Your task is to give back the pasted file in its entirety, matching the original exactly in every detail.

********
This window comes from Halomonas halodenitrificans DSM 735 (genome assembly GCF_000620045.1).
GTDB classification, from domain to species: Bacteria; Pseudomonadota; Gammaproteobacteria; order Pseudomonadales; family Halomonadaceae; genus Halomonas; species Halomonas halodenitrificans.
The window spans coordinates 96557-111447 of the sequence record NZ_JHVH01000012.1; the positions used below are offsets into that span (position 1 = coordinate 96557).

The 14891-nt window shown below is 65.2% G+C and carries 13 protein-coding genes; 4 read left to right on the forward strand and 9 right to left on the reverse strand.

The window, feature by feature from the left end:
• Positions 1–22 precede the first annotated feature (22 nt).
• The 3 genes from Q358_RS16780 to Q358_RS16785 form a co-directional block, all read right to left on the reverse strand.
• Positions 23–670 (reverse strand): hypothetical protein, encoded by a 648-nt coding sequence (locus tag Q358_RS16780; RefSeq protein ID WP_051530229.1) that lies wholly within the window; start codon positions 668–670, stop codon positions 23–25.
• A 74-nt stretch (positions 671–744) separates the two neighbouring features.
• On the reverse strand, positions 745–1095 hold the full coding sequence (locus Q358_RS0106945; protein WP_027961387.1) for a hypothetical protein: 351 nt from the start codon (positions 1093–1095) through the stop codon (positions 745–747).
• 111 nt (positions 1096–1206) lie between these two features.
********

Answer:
This window comes from Halomonas halodenitrificans DSM 735 (genome assembly GCF_000620045.1).
GTDB classification, from domain to species: Bacteria; Pseudomonadota; Gammaproteobacteria; order Pseudomonadales; family Halomonadaceae; genus Halomonas; species Halomonas halodenitrificans.
The window spans coordinates 96557-111447 of the sequence record NZ_JHVH01000012.1; the positions used below are offsets into that span (position 1 = coordinate 96557).

The 14891-nt window shown below is 65.2% G+C and carries 13 protein-coding genes; 4 read left to right on the forward strand and 9 right to left on the reverse strand.

The window, feature by feature from the left end:
• Positions 1–22 precede the first annotated feature (22 nt).
• The 3 genes from Q358_RS16780 to Q358_RS16785 form a co-directional block, all read right to left on the reverse strand.
• Positions 23–670 (reverse strand): hypothetical protein, encoded by a 648-nt coding sequence (locus tag Q358_RS16780; RefSeq protein ID WP_051530229.1) that lies wholly within the window; start codon positions 668–670, stop codon positions 23–25.
• A 74-nt stretch (positions 671–744) separates the two neighbouring features.
• On the reverse strand, positions 745–1095 hold the full coding sequence (locus Q358_RS0106945; protein WP_027961387.1) for a hypothetical protein: 351 nt from the start codon (positions 1093–1095) through the stop codon (positions 745–747).
• 111 nt (positions 1096–1206) lie between these two features.